While a baby boy is developing in the womb, the tissue that becomes the testicles starts to develop in the belly, just below the kidneys. Normally, as the baby develops, the testicles move down a canal into the scrotum. The scrotum is the sac that holds the testicles. If a testicle does not move down into the scrotum, it is called an undescended testicle.
Undescended testicles occur in about 3% of full-term baby boys. They are more common in premature babies.
An undescended testicle can make it harder for a man to have a child. The exact cause for this infertility problem is not known, but it is most likely due to the high temperature in the belly, which affects the ability of the testicle to make sperm. It is not known if treatment before your child is 6 months old helps to improve fertility when he is older.
Boys who have had an undescended testicle have an increased risk of hernias or urinary tract problems. Men who have had an undescended testicle have a much higher risk of testicular cancer. Treatment of an undescended testicle does not lower the risk of cancer but allows earlier detection by physical exam.
The causes are complex and not the same for every boy. It can be caused by problems with hormones or developing tissue. A specialist in urology can tell you more about the cause of your child’s condition.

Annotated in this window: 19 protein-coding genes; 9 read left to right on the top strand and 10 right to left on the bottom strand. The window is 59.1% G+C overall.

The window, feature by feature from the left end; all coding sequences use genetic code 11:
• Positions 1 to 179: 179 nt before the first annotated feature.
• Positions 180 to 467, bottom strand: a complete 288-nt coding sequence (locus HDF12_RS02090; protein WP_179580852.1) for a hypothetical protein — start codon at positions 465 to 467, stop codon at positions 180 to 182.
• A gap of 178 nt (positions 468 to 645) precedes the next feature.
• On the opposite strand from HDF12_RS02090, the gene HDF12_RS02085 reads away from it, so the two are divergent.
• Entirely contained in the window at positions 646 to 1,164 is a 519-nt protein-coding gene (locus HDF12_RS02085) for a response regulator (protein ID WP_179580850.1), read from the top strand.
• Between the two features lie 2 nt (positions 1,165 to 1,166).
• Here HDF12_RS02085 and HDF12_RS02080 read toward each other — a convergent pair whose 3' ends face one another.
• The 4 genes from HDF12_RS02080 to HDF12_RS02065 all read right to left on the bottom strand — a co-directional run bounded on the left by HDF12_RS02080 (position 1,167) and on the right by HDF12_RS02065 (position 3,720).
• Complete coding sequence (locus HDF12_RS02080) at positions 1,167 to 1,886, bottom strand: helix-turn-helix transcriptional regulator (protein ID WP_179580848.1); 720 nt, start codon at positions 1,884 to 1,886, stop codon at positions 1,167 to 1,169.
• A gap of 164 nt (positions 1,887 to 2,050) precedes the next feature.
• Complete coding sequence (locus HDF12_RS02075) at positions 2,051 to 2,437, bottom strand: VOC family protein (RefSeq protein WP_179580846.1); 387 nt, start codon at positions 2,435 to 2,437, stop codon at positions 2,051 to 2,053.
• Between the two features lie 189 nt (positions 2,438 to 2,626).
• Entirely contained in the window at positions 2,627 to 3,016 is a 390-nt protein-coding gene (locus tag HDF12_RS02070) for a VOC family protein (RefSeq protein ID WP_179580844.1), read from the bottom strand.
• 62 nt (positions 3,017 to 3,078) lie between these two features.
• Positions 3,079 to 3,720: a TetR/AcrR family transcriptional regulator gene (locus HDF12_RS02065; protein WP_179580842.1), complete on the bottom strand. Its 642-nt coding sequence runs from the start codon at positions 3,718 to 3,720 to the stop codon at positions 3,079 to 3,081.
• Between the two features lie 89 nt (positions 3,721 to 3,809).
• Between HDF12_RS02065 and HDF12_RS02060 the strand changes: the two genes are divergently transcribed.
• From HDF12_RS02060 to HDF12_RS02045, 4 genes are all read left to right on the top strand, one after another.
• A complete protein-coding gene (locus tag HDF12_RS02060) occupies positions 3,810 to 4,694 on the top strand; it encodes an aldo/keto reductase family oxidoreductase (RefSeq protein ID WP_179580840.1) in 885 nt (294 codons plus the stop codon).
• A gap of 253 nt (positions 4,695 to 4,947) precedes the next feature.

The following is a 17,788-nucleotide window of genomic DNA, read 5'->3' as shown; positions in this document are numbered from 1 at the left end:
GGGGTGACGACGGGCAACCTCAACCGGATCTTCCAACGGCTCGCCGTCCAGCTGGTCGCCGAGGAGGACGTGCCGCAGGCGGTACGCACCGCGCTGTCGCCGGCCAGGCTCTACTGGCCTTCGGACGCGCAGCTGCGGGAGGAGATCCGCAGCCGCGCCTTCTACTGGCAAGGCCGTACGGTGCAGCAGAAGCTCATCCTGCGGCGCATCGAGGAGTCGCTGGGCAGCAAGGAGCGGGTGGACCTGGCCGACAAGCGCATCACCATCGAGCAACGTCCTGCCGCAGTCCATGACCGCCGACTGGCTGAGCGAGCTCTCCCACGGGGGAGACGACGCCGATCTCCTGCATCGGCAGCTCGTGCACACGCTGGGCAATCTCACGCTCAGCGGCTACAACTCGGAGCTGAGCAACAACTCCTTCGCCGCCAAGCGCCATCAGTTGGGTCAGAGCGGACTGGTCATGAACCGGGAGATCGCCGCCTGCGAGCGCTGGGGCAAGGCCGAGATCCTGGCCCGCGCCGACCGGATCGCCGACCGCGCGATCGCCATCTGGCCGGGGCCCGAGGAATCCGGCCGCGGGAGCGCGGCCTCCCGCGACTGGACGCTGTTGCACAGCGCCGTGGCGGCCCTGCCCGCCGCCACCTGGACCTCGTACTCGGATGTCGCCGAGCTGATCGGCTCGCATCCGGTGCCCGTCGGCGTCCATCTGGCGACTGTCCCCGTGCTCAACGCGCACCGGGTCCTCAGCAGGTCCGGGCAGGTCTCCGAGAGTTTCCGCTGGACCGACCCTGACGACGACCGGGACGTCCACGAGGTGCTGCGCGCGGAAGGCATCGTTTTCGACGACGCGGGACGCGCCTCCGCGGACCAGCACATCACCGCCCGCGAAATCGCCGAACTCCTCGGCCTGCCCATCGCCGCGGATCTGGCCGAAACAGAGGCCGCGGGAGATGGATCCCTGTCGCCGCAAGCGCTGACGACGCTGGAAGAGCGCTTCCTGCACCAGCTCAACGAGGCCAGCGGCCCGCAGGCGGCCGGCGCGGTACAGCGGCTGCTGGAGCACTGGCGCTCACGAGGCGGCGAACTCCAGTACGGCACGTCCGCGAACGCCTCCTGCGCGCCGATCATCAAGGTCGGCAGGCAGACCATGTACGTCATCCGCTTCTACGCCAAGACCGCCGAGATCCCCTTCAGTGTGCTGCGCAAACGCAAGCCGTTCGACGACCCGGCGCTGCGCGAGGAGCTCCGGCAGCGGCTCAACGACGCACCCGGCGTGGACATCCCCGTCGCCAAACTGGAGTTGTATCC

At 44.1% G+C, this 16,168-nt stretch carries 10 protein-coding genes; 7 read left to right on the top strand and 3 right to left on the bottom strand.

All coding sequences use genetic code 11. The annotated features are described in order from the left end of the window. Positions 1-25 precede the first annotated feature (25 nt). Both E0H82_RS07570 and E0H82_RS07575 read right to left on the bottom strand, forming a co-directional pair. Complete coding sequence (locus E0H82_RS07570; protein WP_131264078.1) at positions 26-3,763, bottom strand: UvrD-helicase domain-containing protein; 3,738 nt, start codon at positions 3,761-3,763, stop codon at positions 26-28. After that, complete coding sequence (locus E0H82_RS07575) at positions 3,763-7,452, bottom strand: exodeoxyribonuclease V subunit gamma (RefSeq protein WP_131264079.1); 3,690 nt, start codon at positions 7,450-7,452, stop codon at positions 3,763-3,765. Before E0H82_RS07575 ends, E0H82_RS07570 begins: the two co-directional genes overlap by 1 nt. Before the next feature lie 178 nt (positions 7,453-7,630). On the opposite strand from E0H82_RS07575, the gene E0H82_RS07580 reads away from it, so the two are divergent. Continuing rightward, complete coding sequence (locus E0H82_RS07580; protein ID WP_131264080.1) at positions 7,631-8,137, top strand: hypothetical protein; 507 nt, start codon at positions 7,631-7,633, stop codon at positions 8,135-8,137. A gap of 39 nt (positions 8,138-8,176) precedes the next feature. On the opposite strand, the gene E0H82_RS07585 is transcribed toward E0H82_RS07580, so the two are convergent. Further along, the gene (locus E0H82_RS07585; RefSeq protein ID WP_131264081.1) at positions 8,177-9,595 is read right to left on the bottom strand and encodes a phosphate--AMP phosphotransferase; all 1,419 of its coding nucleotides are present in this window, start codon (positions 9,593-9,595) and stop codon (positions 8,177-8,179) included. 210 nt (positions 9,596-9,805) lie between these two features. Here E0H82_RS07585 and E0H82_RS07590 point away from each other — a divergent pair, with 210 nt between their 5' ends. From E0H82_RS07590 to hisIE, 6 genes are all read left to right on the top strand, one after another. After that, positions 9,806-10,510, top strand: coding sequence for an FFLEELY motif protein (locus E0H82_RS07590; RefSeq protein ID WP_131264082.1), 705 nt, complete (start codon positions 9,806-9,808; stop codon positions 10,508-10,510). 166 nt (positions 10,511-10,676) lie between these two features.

Sometimes, one or both testicles are not there at all. This can happen if there was a problem with the blood supply to the testicle while the baby was developing and the testicle never formed.
Your healthcare provider will examine your child. If your provider cannot feel both testicles in the scrotum, your child will have tests to find the missing testicle. Different tests can be done, such as:
Sometimes, surgery may be done to find the undescended testicle if it cannot be found with these scans. The surgical procedure is called a laparoscopy. It uses a lighted tube with a camera put through a cut near the bellybutton to look inside the pelvis.
Most undescended testicles continue their normal descent after birth and do not need treatment. Usually the testicles move into place naturally by the time a boy is 6 months old. If a testicle hasn’t descended after 6 months, it is unlikely that it will descend on its own.
If your child is older than 6 months and has an undescended testicle, your healthcare provider will refer you to a specialist called a urologist for treatment. Two types of treatment can help the testicle go to its normal place in the scrotum.
Your child should see a urologist as soon as the problem is diagnosed. Early treatment will improve your child’s chances of being able to make sperm and have children when he is an adult.